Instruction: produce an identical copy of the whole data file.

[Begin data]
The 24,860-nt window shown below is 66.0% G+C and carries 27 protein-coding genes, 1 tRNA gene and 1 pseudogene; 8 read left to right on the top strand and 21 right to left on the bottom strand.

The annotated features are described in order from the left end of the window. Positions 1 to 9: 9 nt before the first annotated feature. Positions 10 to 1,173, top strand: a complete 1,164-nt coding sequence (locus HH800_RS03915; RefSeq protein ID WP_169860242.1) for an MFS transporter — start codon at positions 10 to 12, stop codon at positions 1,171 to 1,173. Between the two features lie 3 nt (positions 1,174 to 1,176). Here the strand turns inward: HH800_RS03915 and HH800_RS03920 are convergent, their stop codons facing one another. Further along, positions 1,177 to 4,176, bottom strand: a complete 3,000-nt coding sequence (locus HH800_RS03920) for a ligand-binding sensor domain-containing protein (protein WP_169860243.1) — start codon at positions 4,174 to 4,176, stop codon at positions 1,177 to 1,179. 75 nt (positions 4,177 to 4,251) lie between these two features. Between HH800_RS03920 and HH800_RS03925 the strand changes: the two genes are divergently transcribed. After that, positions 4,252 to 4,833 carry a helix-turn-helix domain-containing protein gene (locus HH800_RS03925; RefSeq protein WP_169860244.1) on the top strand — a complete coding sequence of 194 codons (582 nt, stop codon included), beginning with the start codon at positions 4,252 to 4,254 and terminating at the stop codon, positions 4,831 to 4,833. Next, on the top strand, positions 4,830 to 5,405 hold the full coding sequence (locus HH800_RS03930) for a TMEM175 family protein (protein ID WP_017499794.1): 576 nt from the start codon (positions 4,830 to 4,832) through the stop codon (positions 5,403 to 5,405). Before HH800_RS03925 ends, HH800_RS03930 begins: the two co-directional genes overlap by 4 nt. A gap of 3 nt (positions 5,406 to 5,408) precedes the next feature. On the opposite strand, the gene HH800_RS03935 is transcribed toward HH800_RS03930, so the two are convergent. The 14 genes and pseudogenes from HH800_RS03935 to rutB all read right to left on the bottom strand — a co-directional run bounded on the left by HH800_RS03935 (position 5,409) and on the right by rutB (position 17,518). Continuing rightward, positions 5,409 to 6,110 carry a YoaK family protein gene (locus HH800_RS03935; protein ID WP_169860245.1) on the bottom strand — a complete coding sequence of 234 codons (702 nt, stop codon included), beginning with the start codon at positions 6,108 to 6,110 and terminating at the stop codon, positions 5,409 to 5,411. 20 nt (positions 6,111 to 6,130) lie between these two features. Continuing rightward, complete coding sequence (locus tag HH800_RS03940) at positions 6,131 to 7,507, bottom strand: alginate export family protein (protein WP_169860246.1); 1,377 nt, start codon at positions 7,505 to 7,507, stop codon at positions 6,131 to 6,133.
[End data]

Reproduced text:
The 24,860-nt window shown below is 66.0% G+C and carries 27 protein-coding genes, 1 tRNA gene and 1 pseudogene; 8 read left to right on the top strand and 21 right to left on the bottom strand.

The annotated features are described in order from the left end of the window. Positions 1 to 9: 9 nt before the first annotated feature. Positions 10 to 1,173, top strand: a complete 1,164-nt coding sequence (locus HH800_RS03915; RefSeq protein ID WP_169860242.1) for an MFS transporter — start codon at positions 10 to 12, stop codon at positions 1,171 to 1,173. Between the two features lie 3 nt (positions 1,174 to 1,176). Here the strand turns inward: HH800_RS03915 and HH800_RS03920 are convergent, their stop codons facing one another. Further along, positions 1,177 to 4,176, bottom strand: a complete 3,000-nt coding sequence (locus HH800_RS03920) for a ligand-binding sensor domain-containing protein (protein WP_169860243.1) — start codon at positions 4,174 to 4,176, stop codon at positions 1,177 to 1,179. 75 nt (positions 4,177 to 4,251) lie between these two features. Between HH800_RS03920 and HH800_RS03925 the strand changes: the two genes are divergently transcribed. After that, positions 4,252 to 4,833 carry a helix-turn-helix domain-containing protein gene (locus HH800_RS03925; RefSeq protein WP_169860244.1) on the top strand — a complete coding sequence of 194 codons (582 nt, stop codon included), beginning with the start codon at positions 4,252 to 4,254 and terminating at the stop codon, positions 4,831 to 4,833. Next, on the top strand, positions 4,830 to 5,405 hold the full coding sequence (locus HH800_RS03930) for a TMEM175 family protein (protein ID WP_017499794.1): 576 nt from the start codon (positions 4,830 to 4,832) through the stop codon (positions 5,403 to 5,405). Before HH800_RS03925 ends, HH800_RS03930 begins: the two co-directional genes overlap by 4 nt. A gap of 3 nt (positions 5,406 to 5,408) precedes the next feature. On the opposite strand, the gene HH800_RS03935 is transcribed toward HH800_RS03930, so the two are convergent. The 14 genes and pseudogenes from HH800_RS03935 to rutB all read right to left on the bottom strand — a co-directional run bounded on the left by HH800_RS03935 (position 5,409) and on the right by rutB (position 17,518). Continuing rightward, positions 5,409 to 6,110 carry a YoaK family protein gene (locus HH800_RS03935; protein ID WP_169860245.1) on the bottom strand — a complete coding sequence of 234 codons (702 nt, stop codon included), beginning with the start codon at positions 6,108 to 6,110 and terminating at the stop codon, positions 5,409 to 5,411. 20 nt (positions 6,111 to 6,130) lie between these two features. Continuing rightward, complete coding sequence (locus tag HH800_RS03940) at positions 6,131 to 7,507, bottom strand: alginate export family protein (protein WP_169860246.1); 1,377 nt, start codon at positions 7,505 to 7,507, stop codon at positions 6,131 to 6,133.